Addressing whether the district court correctly found a likelihood of confusion as a matter of law between two “identical” logos arranged around a stylized bird, the US Court of Appeals for the Fifth Circuit affirmed the district court’s grant of summary judgment and upheld as modified an injunction prohibiting use of the infringing logo. Alliance for Good Gov’t v. Coalition for Better Gov’t, Case No. 17-30859 (5th Cir. Aug. 22, 2018) (Duncan, J).

The Alliance for Good Government and the Coalition for Better Government are both nonprofit civic organizations that operate in New Orleans, Louisiana, and endorse candidates for office. In 1969, the Alliance created its logo, a design with its name in blue type on a rectangular white background arranged around an eagle. The Coalition’s logo, adopted decades later, features a design with the Coalition’s name in white type on a rectangular blue background arranged around a hawk. As the Fifth Circuit aptly recognized, “pictures are worth a thousand words”:

The Alliance registered its composite mark consisting of its logo in 2013. In 2017, the Alliance sued the Coalition for trademark infringement and moved for summary judgment. The district court granted the Alliance’s motion, finding that the Coalition’s use of its logo infringed the Alliance’s registered composite mark as a matter of law and permanently enjoining the Coalition from using both its name and logo. The Coalition appealed.

The Fifth Circuit affirmed the district court’s grant of summary judgment holding that the Coalition’s use of its logo infringed the Alliance’s registered composite mark as a matter of law. As a procedural matter, the Court refused to consider the Coalition’s argument that the Lanham Act could not apply to use of the logo because the Coalition uses it for “political speech,” not commerce, holding that the Coalition waived the argument by failing to press it before the district court.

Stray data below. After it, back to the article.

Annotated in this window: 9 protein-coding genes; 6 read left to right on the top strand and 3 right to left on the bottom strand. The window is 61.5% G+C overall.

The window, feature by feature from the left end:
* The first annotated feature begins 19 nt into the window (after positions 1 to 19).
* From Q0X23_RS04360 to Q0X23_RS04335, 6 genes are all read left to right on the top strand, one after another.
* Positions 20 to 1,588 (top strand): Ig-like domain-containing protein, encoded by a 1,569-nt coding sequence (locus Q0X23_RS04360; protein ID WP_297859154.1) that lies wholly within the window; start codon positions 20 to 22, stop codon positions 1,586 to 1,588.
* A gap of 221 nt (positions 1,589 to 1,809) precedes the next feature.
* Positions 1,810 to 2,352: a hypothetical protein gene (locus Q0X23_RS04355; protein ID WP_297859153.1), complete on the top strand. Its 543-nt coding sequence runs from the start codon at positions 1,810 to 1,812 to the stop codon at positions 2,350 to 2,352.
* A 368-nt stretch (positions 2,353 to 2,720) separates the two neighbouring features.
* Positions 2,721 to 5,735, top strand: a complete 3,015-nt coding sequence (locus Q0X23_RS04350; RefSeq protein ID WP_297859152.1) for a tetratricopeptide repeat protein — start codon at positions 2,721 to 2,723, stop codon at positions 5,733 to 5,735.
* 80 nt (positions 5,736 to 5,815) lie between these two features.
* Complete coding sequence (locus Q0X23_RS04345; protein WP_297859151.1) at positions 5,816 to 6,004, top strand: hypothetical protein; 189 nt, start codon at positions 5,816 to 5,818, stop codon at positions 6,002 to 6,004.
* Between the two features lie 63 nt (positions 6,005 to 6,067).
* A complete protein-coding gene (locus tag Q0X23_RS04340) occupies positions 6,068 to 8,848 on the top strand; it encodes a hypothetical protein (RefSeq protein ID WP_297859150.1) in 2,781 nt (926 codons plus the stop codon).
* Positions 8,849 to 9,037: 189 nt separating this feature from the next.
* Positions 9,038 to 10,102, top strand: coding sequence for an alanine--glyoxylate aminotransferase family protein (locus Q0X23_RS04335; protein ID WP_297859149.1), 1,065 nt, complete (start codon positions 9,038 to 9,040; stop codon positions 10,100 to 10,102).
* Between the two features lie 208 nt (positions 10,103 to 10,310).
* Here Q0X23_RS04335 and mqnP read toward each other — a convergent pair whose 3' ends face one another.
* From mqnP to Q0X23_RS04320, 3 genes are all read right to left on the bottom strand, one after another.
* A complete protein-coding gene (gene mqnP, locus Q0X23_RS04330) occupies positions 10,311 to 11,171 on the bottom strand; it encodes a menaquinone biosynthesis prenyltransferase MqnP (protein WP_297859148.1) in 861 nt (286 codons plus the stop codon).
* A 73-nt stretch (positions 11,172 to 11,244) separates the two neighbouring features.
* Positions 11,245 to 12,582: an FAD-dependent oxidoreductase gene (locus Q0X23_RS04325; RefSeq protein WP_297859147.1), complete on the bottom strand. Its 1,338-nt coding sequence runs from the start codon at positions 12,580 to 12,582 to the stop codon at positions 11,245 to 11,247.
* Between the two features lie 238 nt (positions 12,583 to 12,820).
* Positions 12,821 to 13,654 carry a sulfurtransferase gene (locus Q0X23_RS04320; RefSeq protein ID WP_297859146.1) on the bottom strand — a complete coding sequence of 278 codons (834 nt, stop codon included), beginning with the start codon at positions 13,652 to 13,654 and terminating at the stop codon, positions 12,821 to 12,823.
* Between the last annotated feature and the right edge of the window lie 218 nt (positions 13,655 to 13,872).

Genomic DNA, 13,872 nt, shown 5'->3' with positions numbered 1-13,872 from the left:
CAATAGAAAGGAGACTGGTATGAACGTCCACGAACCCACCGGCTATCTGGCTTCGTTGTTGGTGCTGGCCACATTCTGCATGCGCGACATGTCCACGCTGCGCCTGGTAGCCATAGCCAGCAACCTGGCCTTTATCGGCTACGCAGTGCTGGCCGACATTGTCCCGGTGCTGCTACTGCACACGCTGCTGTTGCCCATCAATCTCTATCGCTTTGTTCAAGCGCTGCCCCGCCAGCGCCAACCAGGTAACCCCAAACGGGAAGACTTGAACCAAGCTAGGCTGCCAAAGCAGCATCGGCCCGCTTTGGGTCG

Turning to the merits, the Fifth Circuit agreed with the district court that the Coalition failed to adduce any evidence demonstrating that the Alliance’s composite mark was invalid. The Court rejected the proposition that the Alliance committed fraud on the US Patent and Trademark Office during registration by representing that no one else had the “right” to use the mark because the Alliance had long believed that the Coalition had no right to use of the logo. The Court also held that the Coalition presented no evidence to rebut the presumption of inherent distinctiveness attendant the Alliance’s registered composite mark.

The Fifth Circuit further agreed with the district court that the Coalition’s logo created a likelihood of confusion with the Alliance’s composite mark as a matter of law. The Court found that the two marks “looked exactly alike,” and “cut to the chase” by finding that the “Alliance and Coalition have the same logo,” which they use in the same field, market and advertising channels, and to perform the same function. The Court made short work of the Coalition’s “most curious argument”—that the use of a different species of bird defeated a likelihood of confusion—rejecting the Coalition’s distinction between the Alliance’s “eagle” and the Coalition’s “hawk.” In a final procedural move, the Court modified the district court’s injunction, which had enjoined the Coalition from using both its name and logo, to more appropriately enjoin only the Coalition’s use of its infringing logo.